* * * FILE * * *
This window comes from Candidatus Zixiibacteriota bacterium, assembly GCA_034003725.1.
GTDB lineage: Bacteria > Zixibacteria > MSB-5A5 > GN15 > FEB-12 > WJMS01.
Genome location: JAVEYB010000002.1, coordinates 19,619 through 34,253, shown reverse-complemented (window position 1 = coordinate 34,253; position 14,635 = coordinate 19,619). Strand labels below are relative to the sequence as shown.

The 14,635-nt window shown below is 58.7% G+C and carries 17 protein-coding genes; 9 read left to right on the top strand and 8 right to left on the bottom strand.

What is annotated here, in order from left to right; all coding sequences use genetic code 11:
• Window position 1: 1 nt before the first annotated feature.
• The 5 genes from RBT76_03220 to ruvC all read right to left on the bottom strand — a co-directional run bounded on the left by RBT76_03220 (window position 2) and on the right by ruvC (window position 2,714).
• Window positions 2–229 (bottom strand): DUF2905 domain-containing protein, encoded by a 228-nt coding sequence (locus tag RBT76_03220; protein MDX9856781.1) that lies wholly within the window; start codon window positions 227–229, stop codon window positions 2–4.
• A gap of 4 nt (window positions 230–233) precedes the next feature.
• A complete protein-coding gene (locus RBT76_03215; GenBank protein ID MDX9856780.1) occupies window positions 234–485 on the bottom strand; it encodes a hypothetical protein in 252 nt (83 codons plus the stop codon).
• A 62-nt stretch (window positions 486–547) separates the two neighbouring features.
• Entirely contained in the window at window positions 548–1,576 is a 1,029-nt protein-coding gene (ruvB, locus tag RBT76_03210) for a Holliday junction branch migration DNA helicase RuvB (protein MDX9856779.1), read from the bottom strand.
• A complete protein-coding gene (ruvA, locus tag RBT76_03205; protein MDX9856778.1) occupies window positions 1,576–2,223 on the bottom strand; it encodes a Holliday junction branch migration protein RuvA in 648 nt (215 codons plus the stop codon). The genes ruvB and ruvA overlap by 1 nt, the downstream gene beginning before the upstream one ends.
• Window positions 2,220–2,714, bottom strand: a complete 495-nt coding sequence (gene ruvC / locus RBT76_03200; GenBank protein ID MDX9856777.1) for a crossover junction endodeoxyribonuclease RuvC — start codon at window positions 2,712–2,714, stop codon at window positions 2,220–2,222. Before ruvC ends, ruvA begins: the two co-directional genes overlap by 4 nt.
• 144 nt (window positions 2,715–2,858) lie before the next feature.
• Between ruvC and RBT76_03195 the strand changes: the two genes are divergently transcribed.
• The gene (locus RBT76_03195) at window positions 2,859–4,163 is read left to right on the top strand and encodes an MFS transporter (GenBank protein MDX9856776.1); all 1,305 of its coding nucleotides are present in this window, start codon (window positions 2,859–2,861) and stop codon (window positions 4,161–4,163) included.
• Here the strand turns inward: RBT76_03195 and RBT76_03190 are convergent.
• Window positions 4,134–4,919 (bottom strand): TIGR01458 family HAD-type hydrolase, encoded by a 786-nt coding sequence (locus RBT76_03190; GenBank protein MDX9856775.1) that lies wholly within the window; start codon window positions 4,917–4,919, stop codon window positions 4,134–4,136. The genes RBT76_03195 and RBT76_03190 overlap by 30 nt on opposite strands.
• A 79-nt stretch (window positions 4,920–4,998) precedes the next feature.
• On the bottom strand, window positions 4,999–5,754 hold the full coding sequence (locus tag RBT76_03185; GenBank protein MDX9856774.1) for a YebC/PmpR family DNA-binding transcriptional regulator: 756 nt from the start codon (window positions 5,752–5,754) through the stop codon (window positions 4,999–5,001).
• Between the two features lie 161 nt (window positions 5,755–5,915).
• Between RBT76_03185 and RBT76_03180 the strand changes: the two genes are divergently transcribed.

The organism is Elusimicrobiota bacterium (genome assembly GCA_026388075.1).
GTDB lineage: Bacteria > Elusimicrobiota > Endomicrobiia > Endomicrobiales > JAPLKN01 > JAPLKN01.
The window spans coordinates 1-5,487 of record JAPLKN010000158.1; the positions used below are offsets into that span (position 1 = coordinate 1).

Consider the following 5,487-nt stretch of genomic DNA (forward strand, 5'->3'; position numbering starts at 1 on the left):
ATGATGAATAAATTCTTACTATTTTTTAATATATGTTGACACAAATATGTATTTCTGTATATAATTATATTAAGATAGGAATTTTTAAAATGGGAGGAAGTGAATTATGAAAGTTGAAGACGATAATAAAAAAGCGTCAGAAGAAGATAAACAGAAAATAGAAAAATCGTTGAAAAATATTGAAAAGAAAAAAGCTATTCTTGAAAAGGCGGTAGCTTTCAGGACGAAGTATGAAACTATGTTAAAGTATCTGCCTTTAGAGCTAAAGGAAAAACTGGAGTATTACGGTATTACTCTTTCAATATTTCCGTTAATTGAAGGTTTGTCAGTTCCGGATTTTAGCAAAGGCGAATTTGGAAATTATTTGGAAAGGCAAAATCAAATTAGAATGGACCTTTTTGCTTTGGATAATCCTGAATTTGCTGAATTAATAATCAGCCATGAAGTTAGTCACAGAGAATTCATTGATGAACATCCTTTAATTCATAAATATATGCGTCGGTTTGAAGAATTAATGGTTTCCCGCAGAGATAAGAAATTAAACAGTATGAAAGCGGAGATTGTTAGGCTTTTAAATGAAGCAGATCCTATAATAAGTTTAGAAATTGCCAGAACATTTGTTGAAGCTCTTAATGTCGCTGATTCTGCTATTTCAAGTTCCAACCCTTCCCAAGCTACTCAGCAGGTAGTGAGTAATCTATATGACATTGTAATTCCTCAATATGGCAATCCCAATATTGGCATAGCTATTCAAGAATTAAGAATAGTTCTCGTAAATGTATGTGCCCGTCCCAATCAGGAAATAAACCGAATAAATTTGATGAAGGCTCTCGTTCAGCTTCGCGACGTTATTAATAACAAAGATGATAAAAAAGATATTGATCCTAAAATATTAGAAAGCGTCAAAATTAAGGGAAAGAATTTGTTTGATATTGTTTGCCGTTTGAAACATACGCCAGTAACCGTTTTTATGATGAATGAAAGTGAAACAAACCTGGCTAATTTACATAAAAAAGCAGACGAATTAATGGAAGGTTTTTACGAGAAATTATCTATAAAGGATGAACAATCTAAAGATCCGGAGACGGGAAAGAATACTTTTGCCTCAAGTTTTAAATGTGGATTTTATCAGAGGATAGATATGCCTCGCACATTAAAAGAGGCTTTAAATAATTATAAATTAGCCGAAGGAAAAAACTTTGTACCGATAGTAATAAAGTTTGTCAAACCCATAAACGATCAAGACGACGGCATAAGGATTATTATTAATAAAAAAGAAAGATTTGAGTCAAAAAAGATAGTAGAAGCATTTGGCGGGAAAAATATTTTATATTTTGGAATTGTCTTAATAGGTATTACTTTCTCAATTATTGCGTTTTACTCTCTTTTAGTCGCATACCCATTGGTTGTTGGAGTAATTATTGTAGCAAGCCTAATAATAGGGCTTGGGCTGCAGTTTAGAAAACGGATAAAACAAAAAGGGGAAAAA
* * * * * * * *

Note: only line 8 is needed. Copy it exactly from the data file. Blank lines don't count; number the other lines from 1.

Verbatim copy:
• Window positions 2–229 (bottom strand): DUF2905 domain-containing protein, encoded by a 228-nt coding sequence (locus tag RBT76_03220; protein MDX9856781.1) that lies wholly within the window; start codon window positions 227–229, stop codon window positions 2–4.